In August of 2005 Dr Gregory told me I was gaining too much weight. At 5’7” I was the heaviest I had been in my life. But, at 164 I did not feel that I was overweight. I am sure that the tears would have swelled; but I was in such a state of shock I said nothing. Dr. Gregory went on to tell me that he did not think I was overweight, but that he had recorded a weight gain at each of my recent visits and I was reaching the high end of normal on the body mass index chart. Dr. Gregory was my savior, my hero a man who truly changed my life (another story for another time) and to hear those words come from his mouth made an impression.
However, not an immediate impression. I continued to live in denial for a while. The weight gain was a result of my attempt to be a happy house wife, cooking yummy (not healthy) meals for my husband, baking cookies and being totally enveloped in “our” new little world. I was not working out and I was still eating like I did in High School. I am sure part of my problem was that my metabolism came to a screeching halt…I WAS the girl who could eat everything. Exercise was never anything I thought about it was something that happened on a soccer field, in a skull on the river, or in my parent’s backyard pool.
Soon after my appointment with Dr Gregory I found that my Irritable Bowel Syndrome was acting up and I ended up in and out of my GI Doctor’s office for a while. My doctor and I decided I needed a nutritionist.
During all this I was continuing to go to yoga regularly and asked my instructor if she knew of someone who I could go to. I called Dr. Kelley and made an appointment with her.
Dr. Kelley blew my mind. I was eating three to four times more food than I needed to in a day. She is also a believer in eating smaller, more frequent meals and encouraged me to start to exercise again.
By the start of 2006 I was on board. Eating smaller, more frequent, meals. Looking for healthier options for dinner. To my delight Scott jumped on board and we joined the YMCA as well. I started to feel a change in my clothing first. I purchased a lot of size 12 clothing in 2005 and they started to hang on me. I pulled out some older clothes, in size 10, and was excited that they fit. I stepped on the scaled in March of 2006 to find that I weighed 152, a 12 pound weight loss. I felt happy and healthy. I believe that most of my weight loss was a result of my eating habits and the three days a week I spent on the elliptical trainer.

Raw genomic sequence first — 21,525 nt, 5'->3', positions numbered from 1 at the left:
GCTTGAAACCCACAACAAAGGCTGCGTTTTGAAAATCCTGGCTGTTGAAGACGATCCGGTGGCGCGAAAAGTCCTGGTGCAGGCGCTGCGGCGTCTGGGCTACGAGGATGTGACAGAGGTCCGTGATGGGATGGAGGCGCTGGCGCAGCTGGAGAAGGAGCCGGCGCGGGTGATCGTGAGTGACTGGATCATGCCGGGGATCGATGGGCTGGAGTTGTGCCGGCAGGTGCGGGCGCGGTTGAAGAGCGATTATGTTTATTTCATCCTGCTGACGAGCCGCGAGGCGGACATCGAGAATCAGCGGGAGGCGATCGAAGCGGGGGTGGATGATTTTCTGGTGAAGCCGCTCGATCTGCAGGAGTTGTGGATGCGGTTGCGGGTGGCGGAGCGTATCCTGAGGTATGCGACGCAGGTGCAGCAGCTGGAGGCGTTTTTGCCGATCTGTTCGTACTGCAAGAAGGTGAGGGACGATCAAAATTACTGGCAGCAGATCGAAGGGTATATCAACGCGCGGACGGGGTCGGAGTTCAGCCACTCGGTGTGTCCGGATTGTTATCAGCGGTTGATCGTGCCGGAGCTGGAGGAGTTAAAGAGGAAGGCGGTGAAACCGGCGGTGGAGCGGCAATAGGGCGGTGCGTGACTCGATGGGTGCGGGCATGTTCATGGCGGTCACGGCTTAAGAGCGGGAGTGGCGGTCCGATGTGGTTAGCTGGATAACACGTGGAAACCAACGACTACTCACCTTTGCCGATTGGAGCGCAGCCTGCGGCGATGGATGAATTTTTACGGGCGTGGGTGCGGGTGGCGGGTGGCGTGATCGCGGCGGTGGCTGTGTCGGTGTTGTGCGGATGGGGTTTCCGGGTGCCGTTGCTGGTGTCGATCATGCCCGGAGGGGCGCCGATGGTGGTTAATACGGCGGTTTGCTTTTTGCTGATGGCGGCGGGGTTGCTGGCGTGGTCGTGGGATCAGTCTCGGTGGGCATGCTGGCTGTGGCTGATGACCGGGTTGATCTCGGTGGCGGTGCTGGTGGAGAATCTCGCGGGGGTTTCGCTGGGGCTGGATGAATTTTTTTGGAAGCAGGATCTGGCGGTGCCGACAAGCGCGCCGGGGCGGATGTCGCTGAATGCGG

2006 was a tough year for me. I started to take Prozac for my OCD in the summer of 2003 and was doing great with 20 mg and behavioral therapy until the spring of 2006. At that point my therapist and Psychiatrist decided to bump me to 40 mg and then later in the summer bumped me again to 60 mg. After the 60 mg prescription I went on line and did some research, I was scared to death of gaining back the weight I had lost. Little did I know what was to come.
All of a sudden I could not keep the weight on. It was falling off me with little to no effort. One morning I pulled on my favorite pair of jeans and they were way too big. In the late summer of 2006 I started to by clothing in size 8 and by the fall and winter these clothes hung on me too. During one of my more and more infrequent trips to the gym I stepped on the scale and was shocked to see that I weighed 140 pounds. I did not weigh that little when I was playing varsity soccer in college.